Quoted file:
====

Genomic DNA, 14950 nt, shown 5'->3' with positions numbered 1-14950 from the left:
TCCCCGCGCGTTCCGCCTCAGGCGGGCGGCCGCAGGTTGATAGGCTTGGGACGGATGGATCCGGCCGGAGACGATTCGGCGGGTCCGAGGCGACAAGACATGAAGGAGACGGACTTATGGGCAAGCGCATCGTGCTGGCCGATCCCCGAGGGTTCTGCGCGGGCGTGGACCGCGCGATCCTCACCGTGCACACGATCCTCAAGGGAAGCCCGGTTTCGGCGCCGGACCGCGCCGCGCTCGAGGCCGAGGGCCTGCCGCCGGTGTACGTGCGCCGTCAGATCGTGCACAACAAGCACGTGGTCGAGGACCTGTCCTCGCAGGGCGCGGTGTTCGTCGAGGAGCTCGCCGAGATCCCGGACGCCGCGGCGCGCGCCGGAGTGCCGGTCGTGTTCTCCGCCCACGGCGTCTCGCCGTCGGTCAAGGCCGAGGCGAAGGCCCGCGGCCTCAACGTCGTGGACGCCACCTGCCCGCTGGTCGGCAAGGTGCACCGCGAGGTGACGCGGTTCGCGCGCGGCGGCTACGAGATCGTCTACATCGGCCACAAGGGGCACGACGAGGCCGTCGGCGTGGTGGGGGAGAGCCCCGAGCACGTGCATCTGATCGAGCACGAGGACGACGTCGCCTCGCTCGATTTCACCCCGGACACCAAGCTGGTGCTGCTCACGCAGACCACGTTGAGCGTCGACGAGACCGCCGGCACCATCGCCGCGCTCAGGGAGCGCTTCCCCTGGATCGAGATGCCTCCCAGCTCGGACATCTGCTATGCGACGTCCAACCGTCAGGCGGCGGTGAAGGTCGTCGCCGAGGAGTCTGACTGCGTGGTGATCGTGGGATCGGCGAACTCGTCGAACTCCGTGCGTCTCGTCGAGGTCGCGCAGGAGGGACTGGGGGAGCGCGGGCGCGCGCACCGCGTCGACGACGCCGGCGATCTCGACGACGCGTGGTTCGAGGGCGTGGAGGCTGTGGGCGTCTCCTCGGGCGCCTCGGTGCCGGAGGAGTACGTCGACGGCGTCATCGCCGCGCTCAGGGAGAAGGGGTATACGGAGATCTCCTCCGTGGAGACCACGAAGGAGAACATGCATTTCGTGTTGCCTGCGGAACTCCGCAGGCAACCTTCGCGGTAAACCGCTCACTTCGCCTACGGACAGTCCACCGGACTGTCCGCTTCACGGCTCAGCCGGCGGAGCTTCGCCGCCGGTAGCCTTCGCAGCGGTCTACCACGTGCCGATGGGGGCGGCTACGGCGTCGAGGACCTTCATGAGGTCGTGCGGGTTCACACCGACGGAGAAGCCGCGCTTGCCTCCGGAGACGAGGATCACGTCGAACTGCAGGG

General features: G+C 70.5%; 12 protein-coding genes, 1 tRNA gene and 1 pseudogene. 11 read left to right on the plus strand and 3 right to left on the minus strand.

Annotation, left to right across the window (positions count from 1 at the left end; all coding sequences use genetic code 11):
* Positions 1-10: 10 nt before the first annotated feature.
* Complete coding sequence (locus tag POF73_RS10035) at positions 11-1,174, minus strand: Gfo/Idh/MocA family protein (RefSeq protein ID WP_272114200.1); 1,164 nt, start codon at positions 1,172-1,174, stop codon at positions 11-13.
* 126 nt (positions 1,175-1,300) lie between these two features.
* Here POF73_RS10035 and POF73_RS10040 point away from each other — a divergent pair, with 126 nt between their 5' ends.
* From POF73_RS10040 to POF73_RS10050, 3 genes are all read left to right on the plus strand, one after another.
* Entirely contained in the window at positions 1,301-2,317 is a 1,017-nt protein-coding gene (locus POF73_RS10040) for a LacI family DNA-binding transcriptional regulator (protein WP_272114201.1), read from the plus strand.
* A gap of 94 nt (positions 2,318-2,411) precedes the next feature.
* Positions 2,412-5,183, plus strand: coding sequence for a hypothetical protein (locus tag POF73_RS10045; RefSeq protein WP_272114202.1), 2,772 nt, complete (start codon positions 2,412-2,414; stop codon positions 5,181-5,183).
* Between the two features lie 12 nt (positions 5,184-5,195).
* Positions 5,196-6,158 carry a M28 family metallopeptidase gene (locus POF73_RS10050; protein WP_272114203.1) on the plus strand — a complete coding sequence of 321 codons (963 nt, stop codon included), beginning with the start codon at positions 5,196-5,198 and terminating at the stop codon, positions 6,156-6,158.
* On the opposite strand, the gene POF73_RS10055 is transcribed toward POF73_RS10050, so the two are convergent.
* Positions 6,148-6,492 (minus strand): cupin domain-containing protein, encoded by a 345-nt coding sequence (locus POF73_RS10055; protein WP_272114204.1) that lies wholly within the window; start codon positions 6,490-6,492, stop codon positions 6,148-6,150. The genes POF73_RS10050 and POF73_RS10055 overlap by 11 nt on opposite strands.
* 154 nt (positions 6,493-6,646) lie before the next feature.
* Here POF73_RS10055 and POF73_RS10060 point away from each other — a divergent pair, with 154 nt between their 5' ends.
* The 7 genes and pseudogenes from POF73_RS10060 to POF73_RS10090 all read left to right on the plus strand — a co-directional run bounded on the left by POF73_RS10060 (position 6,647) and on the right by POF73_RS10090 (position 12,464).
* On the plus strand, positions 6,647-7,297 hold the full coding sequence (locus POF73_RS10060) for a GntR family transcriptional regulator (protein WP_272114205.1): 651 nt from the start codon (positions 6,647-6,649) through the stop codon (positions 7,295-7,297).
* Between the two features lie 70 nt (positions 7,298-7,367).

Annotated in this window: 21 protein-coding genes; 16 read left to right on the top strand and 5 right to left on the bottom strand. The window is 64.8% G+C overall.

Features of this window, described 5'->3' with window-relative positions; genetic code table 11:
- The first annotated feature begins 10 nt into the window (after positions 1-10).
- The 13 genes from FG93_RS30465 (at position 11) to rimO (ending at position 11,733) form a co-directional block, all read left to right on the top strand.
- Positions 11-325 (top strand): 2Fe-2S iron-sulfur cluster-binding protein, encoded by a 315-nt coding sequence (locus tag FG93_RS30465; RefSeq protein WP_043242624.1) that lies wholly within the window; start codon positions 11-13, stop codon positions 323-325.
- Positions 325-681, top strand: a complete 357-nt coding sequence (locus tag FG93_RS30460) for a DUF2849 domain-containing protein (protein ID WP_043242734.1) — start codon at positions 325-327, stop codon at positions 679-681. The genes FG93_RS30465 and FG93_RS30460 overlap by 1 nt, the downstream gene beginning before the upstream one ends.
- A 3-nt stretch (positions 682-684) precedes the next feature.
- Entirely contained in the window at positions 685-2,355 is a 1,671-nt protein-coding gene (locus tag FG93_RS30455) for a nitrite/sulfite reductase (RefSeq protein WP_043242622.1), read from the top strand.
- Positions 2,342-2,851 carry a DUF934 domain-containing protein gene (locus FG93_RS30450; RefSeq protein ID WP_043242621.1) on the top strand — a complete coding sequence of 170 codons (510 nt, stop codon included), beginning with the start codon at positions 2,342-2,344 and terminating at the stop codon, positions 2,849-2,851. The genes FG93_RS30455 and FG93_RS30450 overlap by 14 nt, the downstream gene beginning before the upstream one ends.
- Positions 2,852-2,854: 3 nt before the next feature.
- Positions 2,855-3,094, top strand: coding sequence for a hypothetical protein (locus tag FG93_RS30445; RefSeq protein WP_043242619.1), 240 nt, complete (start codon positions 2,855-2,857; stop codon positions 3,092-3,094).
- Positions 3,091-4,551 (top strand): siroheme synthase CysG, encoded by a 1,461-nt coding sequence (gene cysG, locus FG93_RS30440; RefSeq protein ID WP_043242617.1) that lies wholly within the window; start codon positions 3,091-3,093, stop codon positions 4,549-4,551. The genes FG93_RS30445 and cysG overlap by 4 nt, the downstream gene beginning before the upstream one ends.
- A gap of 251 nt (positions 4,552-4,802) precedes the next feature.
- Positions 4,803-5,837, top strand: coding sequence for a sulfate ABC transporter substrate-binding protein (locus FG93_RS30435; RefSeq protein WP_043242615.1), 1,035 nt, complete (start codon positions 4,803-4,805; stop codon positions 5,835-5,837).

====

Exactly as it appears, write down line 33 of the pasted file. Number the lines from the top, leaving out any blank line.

- Positions 3,091-4,551 (top strand): siroheme synthase CysG, encoded by a 1,461-nt coding sequence (gene cysG, locus FG93_RS30440; RefSeq protein ID WP_043242617.1) that lies wholly within the window; start codon positions 3,091-3,093, stop codon positions 4,549-4,551. The genes FG93_RS30445 and cysG overlap by 4 nt, the downstream gene beginning before the upstream one ends.